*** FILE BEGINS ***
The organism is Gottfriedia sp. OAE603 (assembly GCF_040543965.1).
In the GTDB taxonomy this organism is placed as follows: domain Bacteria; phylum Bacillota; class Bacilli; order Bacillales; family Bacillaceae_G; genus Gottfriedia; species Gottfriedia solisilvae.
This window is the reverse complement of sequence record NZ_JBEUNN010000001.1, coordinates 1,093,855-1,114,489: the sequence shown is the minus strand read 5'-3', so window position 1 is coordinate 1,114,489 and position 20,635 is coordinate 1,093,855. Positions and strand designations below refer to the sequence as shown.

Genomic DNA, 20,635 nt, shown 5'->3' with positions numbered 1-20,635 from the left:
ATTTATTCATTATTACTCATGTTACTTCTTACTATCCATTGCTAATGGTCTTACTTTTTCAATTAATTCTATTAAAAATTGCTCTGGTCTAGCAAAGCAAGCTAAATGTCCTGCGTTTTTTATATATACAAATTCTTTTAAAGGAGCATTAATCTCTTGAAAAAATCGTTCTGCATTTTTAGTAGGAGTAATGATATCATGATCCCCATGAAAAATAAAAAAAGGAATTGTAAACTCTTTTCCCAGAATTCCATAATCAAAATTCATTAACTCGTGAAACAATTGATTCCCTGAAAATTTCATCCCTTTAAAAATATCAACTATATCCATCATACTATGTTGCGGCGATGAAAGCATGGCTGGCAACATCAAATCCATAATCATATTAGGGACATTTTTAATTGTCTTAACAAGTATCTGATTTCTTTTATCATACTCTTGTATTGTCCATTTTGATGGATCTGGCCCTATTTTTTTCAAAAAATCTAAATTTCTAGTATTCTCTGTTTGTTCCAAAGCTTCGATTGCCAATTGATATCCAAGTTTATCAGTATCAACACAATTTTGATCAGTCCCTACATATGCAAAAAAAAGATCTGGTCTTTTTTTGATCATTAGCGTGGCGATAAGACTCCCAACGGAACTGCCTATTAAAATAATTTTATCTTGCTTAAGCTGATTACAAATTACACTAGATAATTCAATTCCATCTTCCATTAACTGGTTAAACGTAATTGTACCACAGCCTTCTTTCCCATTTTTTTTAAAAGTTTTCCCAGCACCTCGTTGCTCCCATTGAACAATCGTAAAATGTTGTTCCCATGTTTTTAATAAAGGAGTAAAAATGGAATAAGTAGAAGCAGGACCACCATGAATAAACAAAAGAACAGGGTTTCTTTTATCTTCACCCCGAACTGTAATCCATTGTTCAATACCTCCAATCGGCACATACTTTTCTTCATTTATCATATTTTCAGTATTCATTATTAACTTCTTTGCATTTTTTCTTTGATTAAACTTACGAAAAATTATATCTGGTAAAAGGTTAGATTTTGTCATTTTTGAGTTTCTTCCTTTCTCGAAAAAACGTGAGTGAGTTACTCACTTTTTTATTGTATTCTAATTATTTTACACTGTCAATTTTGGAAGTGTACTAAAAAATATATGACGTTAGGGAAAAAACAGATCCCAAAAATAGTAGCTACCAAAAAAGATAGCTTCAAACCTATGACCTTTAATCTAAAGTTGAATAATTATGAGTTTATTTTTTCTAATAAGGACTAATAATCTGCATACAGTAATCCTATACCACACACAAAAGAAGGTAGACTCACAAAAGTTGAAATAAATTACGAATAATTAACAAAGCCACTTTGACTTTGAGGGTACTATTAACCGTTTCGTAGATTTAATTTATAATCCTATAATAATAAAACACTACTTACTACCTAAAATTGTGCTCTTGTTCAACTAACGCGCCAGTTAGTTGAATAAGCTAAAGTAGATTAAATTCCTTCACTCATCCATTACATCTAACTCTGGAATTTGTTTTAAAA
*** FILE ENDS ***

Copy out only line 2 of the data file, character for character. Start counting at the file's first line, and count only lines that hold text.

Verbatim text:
In the GTDB taxonomy this organism is placed as follows: domain Bacteria; phylum Bacillota; class Bacilli; order Bacillales; family Bacillaceae_G; genus Gottfriedia; species Gottfriedia solisilvae.